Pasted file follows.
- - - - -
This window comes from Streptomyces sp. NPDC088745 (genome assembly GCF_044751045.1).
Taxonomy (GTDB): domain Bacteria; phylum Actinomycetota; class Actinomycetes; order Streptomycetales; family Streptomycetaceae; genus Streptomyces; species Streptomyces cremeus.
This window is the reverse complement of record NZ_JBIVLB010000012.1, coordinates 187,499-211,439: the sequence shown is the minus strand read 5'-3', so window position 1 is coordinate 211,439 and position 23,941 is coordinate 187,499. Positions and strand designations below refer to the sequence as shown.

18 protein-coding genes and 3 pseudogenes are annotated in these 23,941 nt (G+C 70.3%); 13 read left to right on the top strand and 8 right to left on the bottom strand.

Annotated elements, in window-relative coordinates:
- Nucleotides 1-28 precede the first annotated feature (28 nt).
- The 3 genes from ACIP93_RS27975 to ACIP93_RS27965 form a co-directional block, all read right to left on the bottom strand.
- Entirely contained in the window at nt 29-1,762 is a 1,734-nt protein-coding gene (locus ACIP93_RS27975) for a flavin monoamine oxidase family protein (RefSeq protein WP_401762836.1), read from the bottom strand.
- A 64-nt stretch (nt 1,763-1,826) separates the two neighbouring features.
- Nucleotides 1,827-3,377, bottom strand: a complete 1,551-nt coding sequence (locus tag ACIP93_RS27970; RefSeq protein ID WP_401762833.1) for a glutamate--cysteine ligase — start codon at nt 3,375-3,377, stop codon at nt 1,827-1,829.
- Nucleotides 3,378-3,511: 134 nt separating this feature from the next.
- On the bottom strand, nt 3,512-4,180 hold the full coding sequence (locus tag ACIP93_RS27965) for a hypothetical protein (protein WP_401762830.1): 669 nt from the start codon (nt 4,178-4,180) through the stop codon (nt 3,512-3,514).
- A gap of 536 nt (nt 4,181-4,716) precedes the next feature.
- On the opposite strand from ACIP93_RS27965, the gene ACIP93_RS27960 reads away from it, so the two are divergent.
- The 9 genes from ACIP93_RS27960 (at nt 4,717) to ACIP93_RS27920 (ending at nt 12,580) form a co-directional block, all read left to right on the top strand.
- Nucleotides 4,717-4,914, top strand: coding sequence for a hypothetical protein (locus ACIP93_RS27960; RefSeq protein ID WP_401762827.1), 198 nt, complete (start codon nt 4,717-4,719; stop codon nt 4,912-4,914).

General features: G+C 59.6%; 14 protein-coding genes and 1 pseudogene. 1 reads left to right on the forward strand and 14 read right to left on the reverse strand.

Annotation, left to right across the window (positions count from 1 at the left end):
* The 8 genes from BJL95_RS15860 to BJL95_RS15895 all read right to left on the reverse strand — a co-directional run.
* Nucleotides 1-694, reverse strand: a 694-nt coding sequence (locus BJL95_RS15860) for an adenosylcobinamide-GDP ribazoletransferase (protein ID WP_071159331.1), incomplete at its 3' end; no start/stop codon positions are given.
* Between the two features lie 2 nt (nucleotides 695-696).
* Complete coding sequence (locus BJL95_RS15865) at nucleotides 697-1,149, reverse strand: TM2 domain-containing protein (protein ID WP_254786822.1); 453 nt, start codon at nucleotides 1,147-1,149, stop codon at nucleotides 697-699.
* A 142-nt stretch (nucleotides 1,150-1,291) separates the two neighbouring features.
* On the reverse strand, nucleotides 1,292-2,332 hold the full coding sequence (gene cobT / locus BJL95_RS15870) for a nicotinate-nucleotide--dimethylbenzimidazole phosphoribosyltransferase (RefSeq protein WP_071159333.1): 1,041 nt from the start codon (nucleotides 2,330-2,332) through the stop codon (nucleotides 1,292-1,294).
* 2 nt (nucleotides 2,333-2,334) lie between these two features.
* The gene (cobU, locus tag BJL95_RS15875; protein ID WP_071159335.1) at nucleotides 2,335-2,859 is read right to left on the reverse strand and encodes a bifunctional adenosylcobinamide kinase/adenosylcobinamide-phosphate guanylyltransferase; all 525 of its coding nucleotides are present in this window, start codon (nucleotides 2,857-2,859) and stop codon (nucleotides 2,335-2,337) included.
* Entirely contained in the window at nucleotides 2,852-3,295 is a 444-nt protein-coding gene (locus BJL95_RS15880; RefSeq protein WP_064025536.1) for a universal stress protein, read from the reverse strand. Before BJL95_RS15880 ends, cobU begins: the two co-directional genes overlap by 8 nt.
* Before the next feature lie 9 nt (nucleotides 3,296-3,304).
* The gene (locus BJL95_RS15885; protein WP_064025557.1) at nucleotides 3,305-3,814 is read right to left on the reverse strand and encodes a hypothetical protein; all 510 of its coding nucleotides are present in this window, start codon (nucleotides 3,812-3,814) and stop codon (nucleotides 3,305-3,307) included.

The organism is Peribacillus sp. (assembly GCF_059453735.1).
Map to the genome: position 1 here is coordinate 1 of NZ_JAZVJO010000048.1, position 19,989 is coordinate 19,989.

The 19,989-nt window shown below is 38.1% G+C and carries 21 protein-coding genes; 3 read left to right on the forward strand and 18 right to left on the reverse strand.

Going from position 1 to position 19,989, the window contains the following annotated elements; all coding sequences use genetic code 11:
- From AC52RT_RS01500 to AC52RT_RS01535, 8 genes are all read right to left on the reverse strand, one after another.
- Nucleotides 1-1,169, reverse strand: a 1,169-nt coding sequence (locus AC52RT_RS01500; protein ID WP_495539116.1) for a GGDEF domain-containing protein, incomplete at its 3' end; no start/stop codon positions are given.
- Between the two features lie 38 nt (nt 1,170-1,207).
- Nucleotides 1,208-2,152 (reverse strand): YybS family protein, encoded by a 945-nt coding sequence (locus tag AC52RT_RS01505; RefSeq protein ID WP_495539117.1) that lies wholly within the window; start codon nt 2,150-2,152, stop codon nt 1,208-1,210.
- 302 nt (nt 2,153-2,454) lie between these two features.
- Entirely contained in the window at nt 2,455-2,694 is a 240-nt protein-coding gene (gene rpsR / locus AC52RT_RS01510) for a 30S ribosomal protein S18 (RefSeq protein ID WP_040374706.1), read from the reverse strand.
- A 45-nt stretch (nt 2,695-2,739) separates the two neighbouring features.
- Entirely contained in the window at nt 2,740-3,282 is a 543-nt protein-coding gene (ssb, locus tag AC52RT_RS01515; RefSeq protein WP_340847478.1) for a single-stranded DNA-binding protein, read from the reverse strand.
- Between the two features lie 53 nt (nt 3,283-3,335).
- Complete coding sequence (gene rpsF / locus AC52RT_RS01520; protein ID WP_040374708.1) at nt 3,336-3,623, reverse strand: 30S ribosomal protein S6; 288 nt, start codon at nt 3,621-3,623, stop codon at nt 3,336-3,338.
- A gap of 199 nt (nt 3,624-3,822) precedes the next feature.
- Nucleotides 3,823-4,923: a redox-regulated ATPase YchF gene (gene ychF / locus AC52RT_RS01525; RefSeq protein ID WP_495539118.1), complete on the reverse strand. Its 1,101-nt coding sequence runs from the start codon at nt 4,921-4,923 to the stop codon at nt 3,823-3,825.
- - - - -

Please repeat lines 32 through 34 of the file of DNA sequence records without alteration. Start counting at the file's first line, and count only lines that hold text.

The 19,989-nt window shown below is 38.1% G+C and carries 21 protein-coding genes; 3 read left to right on the forward strand and 18 right to left on the reverse strand.

Going from position 1 to position 19,989, the window contains the following annotated elements; all coding sequences use genetic code 11:
- From AC52RT_RS01500 to AC52RT_RS01535, 8 genes are all read right to left on the reverse strand, one after another.